Lynley Twyman, Mountains to Sea trail manager, is unstoppably optimistic about future developments. “The Reo Maori name for the trails is Ngā Ara Tūhono – connected pathways – and that’s the point,” she says. “And Ohakune is the beating heart of this network. It’s the perfect place to refuel and explore.”


Synonymous with skiing and its oversized carrot, Ohakune sits at the southern foot of Mount Ruapehu, the highest peak in the North Island and the most powerful of the three volcanoes in Tongariro National Park. It is also less than an hour’s drive from Whanganui National Park.

Ohakune has two ends, the town and the junction, both of which have their own vibe. It’s a five minute ride from one to the other.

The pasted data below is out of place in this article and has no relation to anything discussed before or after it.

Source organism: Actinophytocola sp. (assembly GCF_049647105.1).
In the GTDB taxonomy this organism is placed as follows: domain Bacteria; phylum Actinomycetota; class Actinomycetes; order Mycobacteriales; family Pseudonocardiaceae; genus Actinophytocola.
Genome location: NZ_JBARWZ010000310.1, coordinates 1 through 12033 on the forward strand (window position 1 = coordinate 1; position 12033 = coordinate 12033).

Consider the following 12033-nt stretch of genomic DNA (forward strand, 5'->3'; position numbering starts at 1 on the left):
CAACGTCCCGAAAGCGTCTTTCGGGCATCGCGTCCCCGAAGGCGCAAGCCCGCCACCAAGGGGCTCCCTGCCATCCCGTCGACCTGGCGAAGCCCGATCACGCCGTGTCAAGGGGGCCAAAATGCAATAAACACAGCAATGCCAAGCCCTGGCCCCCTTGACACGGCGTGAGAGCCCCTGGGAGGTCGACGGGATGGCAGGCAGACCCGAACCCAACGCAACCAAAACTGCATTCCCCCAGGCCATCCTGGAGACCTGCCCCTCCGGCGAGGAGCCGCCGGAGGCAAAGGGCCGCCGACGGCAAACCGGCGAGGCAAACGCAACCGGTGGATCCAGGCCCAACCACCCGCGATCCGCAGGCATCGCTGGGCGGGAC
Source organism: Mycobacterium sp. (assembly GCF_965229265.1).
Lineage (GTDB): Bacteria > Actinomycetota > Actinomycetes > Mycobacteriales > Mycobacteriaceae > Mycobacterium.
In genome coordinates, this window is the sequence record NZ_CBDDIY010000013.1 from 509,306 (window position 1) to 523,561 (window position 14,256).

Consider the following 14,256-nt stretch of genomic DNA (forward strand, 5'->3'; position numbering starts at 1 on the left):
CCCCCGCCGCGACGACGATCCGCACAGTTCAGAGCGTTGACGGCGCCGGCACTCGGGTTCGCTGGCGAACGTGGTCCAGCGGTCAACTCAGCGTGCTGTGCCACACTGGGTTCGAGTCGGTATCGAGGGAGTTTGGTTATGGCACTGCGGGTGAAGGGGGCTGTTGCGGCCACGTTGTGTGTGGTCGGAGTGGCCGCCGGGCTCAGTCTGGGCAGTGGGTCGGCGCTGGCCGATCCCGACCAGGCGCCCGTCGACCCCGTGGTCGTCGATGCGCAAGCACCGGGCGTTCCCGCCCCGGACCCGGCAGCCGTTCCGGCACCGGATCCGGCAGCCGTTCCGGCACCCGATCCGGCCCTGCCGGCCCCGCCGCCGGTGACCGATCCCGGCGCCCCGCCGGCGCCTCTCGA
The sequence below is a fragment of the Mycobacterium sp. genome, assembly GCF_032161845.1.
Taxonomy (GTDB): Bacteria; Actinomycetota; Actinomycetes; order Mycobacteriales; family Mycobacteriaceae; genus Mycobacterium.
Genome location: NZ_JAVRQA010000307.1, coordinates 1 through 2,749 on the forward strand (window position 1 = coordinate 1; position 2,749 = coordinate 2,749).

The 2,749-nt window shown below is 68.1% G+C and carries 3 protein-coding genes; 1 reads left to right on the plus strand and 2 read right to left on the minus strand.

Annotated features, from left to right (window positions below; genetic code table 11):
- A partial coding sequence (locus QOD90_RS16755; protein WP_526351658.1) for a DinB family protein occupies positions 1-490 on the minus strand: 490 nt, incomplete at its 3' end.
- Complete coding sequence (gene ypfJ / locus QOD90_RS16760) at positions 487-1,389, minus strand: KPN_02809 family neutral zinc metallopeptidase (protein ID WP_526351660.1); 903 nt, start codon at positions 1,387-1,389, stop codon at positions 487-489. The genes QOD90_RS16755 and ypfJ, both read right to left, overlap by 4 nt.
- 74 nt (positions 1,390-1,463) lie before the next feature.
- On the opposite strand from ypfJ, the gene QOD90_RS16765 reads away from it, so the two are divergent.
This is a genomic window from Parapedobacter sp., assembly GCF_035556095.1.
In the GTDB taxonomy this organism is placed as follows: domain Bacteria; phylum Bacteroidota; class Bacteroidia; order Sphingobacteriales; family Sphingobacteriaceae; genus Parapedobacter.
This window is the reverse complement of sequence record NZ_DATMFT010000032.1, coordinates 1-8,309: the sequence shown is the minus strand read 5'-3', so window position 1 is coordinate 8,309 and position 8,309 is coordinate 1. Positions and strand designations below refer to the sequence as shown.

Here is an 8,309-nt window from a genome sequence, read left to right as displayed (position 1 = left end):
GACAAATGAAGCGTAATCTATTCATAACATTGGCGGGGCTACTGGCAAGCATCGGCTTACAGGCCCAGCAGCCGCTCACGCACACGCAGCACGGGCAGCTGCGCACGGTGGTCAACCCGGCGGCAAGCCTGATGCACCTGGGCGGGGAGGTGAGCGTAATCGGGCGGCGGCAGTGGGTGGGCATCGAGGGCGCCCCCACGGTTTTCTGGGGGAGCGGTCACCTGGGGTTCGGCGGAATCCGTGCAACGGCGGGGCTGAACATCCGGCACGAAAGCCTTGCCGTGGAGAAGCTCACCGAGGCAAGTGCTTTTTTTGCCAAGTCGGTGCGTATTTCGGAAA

Unmissable from most angles, Mount Ruapehu makes it virtually impossible to get lost anywhere around this end of the volcanic plateau.

For more details about the town, including the Old Coach Road trailhead, pick up the free town map from iSITE, which also has individual maps for the Mountains to Sea trails. The official trails website is also excellent, as are the wayfinding trail markers and other signage.


More or less flat with wide streets, Ohakune is a pleasure to walk through. Enjoyable biking trails include the Jubilee Park Trail to Carrot Adventure Park and the Mangawhero River Trail connecting the two ends of town. Look out for Te Pepe Pump Track and the new frisbee golf course nearby.